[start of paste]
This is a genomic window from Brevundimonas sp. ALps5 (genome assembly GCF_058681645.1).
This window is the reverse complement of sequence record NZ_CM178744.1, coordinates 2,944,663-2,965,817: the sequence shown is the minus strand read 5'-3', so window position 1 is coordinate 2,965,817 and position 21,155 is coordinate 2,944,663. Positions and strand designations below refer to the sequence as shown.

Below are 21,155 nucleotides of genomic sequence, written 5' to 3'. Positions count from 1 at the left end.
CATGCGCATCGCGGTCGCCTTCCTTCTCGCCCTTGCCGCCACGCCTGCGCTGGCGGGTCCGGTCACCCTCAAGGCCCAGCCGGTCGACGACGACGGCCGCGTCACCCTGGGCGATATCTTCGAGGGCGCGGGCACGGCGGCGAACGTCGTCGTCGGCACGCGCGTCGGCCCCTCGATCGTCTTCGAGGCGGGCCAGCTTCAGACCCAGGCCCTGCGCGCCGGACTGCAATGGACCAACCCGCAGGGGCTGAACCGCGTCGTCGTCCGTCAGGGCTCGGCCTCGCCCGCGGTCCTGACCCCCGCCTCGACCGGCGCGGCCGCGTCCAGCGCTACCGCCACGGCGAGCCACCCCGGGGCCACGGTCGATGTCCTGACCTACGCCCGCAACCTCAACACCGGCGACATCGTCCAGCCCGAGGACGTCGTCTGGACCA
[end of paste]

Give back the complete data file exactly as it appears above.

This is a genomic window from Brevundimonas sp. ALps5 (genome assembly GCF_058681645.1).
This window is the reverse complement of sequence record NZ_CM178744.1, coordinates 2,944,663-2,965,817: the sequence shown is the minus strand read 5'-3', so window position 1 is coordinate 2,965,817 and position 21,155 is coordinate 2,944,663. Positions and strand designations below refer to the sequence as shown.

Below are 21,155 nucleotides of genomic sequence, written 5' to 3'. Positions count from 1 at the left end.
CATGCGCATCGCGGTCGCCTTCCTTCTCGCCCTTGCCGCCACGCCTGCGCTGGCGGGTCCGGTCACCCTCAAGGCCCAGCCGGTCGACGACGACGGCCGCGTCACCCTGGGCGATATCTTCGAGGGCGCGGGCACGGCGGCGAACGTCGTCGTCGGCACGCGCGTCGGCCCCTCGATCGTCTTCGAGGCGGGCCAGCTTCAGACCCAGGCCCTGCGCGCCGGACTGCAATGGACCAACCCGCAGGGGCTGAACCGCGTCGTCGTCCGTCAGGGCTCGGCCTCGCCCGCGGTCCTGACCCCCGCCTCGACCGGCGCGGCCGCGTCCAGCGCTACCGCCACGGCGAGCCACCCCGGGGCCACGGTCGATGTCCTGACCTACGCCCGCAACCTCAACACCGGCGACATCGTCCAGCCCGAGGACGTCGTCTGGACCA